Q: Dear Freddy:
Can you recommend any books that would help me with writing techniques for marketing? Or does your writing come mostly through a lot of practice?
— KC at USC
A: Dear KC:
Both books and practice.
Although I’ve worked as a writer for 30 years, I continue to develop my craft. I see evolution as a mandate, not a theory. That’s why I closely evaluate sentences I admire. I read tips from legendary writers. And, yes, I read books on writing. Here are a few publications I recommend. (Note: buying from these links supports the Atomic Tango martini fund.):
The Elements Of Style
by William Strunk Jr. & E.B. White
Known by generations of writers as simply “Strunk and White,” this essential reference reads like a how-to manual, but you should peruse it cover to cover. Regularly.
Made To Stick
by Dan Heath & Chip Heath
This book discusses how to be memorable. Along the way, the Heath brothers nail some key writing guidelines, such as using specific and concrete terms. Marketing writers need to employ vivid language — exactly what they see, hear, smell, touch, taste — not vague abstractions.
Although Hall herself isn’t a strong writer — her prose is a tad pedestrian — as the former Editor of the New York Times Op-Ed page, she knows more than anyone how to write persuasively. Plus, she tells an irresistible story of why she rejected an editorial from U2 lead singer Bono.
Self-Editing For Fiction Writers: How To Edit Yourself Into Print
by Renni Browne & Dave King
Although created for would-be novelists, the lessons in this book also apply to marketers. (After all, some critics deride all marketing as “fiction.”) This book definitely helps with branded content, which is simply storytelling with a business goal.
Why Business People Speak Like Idiots: A Bullfighter’s Guide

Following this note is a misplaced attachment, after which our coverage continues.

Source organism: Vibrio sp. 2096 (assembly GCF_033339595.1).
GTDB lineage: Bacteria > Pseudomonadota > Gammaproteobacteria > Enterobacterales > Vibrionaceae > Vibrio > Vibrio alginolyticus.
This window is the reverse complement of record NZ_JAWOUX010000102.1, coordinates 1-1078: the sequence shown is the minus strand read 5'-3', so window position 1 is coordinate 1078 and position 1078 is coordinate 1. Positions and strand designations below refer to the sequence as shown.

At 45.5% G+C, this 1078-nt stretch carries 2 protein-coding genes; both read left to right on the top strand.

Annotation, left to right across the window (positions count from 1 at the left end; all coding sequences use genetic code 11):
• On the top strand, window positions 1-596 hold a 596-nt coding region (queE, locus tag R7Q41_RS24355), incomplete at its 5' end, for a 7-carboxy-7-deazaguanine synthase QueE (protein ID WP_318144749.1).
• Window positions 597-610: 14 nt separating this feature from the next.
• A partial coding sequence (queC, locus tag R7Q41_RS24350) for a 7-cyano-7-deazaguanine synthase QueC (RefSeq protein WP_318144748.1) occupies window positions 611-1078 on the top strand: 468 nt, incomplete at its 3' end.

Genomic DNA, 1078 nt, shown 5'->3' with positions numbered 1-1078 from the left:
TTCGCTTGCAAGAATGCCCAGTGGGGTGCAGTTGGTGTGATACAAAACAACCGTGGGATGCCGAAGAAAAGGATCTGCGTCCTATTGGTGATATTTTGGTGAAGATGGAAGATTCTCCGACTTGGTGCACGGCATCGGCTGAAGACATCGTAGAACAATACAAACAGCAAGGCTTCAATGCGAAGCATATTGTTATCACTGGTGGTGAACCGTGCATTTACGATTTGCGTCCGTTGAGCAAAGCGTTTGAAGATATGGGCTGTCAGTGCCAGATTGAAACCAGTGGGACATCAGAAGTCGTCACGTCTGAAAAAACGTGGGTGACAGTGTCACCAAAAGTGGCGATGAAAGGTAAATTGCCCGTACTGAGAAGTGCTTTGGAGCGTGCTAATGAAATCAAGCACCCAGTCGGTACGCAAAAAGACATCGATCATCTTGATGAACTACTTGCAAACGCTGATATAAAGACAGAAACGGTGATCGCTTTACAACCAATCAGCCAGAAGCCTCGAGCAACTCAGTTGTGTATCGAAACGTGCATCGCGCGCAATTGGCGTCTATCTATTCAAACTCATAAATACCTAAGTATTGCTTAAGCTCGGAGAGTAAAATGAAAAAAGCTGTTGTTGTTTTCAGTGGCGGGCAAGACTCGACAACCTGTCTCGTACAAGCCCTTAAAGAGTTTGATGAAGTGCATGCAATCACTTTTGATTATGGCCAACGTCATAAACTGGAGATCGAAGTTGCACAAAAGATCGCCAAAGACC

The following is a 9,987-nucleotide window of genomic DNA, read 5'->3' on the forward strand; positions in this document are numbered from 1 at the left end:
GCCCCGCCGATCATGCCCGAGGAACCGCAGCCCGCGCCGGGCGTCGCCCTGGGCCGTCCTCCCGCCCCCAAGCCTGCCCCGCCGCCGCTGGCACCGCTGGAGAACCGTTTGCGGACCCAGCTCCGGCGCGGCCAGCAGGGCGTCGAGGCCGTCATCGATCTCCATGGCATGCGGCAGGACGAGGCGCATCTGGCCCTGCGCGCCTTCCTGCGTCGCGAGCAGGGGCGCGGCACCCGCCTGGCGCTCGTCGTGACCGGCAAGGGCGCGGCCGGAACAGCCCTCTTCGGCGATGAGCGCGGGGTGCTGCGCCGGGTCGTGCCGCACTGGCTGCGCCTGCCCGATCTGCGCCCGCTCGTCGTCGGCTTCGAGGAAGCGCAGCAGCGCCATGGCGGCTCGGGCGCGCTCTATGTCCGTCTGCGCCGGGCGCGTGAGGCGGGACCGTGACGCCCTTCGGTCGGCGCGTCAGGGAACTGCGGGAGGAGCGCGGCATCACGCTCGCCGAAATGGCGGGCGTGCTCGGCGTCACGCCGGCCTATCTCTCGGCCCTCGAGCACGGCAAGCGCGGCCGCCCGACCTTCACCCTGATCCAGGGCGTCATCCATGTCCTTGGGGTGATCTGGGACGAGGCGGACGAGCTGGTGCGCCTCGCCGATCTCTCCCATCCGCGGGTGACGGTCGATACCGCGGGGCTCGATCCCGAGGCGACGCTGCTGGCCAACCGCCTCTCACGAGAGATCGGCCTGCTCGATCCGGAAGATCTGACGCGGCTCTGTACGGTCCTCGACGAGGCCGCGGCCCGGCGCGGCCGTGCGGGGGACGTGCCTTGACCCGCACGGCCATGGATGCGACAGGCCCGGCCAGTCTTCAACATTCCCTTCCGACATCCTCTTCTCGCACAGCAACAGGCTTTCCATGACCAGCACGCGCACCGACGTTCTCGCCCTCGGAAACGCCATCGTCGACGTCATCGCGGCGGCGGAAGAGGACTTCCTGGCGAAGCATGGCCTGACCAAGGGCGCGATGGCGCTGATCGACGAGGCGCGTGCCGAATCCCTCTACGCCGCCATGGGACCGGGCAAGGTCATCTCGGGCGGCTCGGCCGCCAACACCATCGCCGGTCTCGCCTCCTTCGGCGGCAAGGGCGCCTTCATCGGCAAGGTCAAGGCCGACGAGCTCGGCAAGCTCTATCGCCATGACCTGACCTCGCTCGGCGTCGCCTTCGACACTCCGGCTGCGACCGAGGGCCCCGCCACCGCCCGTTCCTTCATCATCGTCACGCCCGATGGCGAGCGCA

by Brian Fugere, Chelsea Hardaway & Jon Warshawsky
Jargon has infested business writing, with MBA-brainwashed managers trying too hard to sound smart and savvy. Instead, their jargon makes them sound like they’re hiding something, such as a lack of talent. Unfortunately, executive bull-kaka has seeped into the writing of students and aspiring young professionals. This book by some former Deloitte consultants dispels that notion. (Ironically, Deloitte still spews jargon in its promotional materials.)
Copyediting With An Attitude: How To Edit Ads And Other Marketing Copy
by Freddy Tran Nager
Yes, this is a shameless self-promotional plug. That said, other communication professors have started recommending my book to their students, so I think that makes it worth reading, no?
No, this magazine won’t teach you how to write — at least, not explicitly. Rather, the writers and editors of Wired will show you how to cover seemingly dull topics with flair. Their articles on topics like mathematical formulas and neurological research read like page-turner mysteries. Who says tech writing — or writing for professionals in general — has to be flat and void of creativity? Wired doesn’t.
On that note, the ultimate secret to improving your writing is to read, read, and read…
In addition to Wired, regularly read other well-written publications, such as The New Yorker and The Atlantic Monthly. If you’re alone, read them out loud, so you can hear the rhythms and language choices.
At the same time, avoid terrible writing — academic journals being at the top (bottom?) of that execrable heap. Like business jargon, academic writing sounds intentionally complex to cover up how shallow many studies are. Academic journal writers also fear that any creativity or emotion would make their research seem less objective. (Never mind that ALL research starts with some bias.) I could go on about the horrors of academic writing, but I’ll just say, if you have to read it, cleanse your neurons by listening to some smart stand-up comics, like John Oliver and the late great Robin Williams.
By the way, as a young writer at MCA Records, I listened to comedy albums while driving to work. This got me in the right mood every morning while helping me learn timing and word choices. Smart comedians have an uncanny ability to sense what an audience will enjoy, and they deliver with distinctive style.
So consider that your last homework assignment here: go listen to some comedy. I know – how cruel and unusual, when there are so many good academic journals to read…
— Cheers! Freddy
P.S. You might also want to check out my recommended books for marketers and entrepreneurs.
Have a question about marketing you’d like to ask Freddy?
Simply drop him a line.